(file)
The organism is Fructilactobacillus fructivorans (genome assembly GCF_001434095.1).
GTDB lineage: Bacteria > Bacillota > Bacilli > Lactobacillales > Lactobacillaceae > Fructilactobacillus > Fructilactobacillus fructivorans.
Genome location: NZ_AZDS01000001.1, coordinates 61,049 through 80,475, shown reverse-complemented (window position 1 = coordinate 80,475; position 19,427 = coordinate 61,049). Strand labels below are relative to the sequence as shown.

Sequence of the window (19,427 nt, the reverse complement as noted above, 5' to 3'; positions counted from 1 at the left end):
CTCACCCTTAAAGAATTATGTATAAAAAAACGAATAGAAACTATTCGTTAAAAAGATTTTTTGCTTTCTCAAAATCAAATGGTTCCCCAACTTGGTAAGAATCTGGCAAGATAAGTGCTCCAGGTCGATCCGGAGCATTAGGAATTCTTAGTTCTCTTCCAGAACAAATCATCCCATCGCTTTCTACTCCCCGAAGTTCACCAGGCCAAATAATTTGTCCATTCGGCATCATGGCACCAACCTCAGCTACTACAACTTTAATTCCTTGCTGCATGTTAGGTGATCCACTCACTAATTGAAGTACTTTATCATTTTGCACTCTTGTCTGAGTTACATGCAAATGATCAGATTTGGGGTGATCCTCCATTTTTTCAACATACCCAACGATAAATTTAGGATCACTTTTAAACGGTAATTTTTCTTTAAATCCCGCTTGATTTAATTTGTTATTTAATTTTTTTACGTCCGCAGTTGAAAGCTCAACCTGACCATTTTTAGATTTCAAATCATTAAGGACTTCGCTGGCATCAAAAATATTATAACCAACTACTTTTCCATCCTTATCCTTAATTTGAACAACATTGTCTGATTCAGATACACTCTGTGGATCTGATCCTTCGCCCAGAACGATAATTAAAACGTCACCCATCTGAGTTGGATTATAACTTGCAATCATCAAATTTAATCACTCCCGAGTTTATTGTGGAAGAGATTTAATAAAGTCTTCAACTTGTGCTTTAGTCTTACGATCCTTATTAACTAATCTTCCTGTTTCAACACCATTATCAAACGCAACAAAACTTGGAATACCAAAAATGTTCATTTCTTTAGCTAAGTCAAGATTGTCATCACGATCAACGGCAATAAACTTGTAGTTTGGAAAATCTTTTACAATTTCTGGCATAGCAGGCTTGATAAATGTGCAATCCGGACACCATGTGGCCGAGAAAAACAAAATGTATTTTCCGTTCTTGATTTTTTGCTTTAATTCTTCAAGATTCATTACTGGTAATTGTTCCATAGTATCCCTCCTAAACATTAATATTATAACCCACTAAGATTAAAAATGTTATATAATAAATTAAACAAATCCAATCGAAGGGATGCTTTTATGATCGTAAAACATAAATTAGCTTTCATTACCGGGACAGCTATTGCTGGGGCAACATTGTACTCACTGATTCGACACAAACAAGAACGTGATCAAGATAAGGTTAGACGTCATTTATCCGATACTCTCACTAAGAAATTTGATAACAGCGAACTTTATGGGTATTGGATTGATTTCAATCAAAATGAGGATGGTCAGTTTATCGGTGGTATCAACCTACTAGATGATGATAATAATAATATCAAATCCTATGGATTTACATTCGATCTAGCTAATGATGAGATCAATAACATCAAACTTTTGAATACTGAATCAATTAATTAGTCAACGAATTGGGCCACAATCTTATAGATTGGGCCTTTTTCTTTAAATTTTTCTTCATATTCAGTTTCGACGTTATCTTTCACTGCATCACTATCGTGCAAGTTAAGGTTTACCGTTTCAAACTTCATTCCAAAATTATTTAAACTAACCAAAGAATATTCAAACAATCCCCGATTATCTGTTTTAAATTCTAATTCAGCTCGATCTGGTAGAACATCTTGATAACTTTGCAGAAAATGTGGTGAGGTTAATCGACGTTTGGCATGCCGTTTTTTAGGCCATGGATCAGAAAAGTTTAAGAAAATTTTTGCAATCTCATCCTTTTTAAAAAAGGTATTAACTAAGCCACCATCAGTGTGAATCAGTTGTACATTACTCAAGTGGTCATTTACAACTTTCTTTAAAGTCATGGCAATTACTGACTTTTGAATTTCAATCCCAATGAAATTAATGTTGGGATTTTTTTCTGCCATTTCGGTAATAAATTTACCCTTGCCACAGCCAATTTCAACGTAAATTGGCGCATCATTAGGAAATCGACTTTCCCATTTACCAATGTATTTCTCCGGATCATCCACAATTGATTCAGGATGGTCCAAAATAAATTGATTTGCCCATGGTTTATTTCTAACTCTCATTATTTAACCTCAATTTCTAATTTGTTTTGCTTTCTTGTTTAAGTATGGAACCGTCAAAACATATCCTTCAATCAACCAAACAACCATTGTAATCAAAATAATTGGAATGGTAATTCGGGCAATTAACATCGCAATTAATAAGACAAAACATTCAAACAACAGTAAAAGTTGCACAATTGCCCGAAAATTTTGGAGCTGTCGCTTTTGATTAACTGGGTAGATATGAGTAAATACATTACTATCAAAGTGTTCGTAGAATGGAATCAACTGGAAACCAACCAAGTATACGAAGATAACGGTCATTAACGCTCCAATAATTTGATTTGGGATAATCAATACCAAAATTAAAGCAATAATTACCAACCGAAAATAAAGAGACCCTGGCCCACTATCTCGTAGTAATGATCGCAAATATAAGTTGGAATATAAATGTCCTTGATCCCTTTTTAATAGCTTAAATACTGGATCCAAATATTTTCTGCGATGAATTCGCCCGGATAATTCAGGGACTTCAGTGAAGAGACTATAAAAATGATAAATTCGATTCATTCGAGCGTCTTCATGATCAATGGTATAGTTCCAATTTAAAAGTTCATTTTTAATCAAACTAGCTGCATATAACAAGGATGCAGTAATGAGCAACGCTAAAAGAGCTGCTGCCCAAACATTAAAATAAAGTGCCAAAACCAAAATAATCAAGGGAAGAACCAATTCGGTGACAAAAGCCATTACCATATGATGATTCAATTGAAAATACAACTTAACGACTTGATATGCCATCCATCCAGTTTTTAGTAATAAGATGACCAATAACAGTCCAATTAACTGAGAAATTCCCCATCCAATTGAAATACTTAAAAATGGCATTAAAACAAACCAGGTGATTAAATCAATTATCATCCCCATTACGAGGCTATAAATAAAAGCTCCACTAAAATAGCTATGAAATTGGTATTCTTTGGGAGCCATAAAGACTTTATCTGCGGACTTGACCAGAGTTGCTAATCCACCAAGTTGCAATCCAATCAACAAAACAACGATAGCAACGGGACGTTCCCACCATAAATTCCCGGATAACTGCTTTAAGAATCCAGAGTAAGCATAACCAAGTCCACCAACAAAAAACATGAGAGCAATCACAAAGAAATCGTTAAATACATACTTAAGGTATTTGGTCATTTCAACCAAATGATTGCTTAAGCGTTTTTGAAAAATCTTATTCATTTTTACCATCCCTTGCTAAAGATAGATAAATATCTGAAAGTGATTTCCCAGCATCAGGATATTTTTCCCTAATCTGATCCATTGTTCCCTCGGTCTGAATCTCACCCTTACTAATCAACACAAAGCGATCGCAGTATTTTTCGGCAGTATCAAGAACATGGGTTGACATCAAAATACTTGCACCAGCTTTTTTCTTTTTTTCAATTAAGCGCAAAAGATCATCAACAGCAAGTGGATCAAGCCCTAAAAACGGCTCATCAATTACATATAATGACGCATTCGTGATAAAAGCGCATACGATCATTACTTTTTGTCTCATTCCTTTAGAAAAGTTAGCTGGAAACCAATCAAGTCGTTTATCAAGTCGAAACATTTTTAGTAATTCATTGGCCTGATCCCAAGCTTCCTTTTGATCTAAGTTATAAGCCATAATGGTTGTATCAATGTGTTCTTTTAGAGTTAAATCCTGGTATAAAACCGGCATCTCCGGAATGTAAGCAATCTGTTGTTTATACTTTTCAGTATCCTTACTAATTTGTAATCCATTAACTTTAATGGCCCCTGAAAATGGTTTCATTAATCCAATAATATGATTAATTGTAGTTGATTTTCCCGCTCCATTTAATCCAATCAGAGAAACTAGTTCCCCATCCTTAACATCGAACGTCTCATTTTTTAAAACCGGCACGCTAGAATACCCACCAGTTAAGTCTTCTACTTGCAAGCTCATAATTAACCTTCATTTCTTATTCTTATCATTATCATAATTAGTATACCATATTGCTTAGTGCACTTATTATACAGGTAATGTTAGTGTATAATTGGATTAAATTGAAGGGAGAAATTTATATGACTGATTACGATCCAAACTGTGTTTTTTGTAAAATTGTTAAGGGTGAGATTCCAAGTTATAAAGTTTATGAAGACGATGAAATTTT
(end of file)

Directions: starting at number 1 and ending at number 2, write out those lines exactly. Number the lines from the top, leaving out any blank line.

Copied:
The organism is Fructilactobacillus fructivorans (genome assembly GCF_001434095.1).
GTDB lineage: Bacteria > Bacillota > Bacilli > Lactobacillales > Lactobacillaceae > Fructilactobacillus > Fructilactobacillus fructivorans.